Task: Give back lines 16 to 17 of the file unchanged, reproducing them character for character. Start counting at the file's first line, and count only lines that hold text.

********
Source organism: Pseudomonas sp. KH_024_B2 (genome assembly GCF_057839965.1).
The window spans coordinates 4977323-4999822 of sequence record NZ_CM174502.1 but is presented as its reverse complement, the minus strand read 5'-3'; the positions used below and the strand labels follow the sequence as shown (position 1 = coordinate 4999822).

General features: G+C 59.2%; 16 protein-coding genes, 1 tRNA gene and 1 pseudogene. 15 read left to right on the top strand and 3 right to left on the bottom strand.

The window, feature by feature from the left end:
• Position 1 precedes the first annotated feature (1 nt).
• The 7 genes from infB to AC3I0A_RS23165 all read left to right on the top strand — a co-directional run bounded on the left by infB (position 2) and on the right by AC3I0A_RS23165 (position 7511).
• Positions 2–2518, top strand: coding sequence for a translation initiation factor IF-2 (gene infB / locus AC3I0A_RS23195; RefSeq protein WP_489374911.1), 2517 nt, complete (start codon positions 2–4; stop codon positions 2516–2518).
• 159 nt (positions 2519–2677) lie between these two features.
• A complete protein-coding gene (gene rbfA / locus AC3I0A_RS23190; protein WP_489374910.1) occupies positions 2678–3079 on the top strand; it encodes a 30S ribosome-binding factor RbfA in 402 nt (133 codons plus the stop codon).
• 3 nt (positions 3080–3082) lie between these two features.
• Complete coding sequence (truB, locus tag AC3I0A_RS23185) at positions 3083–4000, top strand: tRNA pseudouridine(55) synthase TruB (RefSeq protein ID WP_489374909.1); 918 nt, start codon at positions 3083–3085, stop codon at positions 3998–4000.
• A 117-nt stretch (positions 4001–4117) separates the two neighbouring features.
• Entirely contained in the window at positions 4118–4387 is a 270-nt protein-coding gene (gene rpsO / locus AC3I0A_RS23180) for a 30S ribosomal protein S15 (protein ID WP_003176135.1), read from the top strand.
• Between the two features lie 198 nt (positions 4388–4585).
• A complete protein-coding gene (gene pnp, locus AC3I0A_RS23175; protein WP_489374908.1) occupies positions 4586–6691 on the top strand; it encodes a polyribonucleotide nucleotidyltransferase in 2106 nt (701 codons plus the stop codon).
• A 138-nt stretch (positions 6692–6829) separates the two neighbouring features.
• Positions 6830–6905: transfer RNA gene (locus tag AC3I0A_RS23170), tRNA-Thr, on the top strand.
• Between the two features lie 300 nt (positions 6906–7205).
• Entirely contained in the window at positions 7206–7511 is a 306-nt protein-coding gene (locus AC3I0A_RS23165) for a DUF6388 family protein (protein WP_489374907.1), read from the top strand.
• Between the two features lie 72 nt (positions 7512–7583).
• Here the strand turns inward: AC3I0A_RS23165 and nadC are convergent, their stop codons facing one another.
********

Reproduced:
• A 138-nt stretch (positions 6692–6829) separates the two neighbouring features.
• Positions 6830–6905: transfer RNA gene (locus tag AC3I0A_RS23170), tRNA-Thr, on the top strand.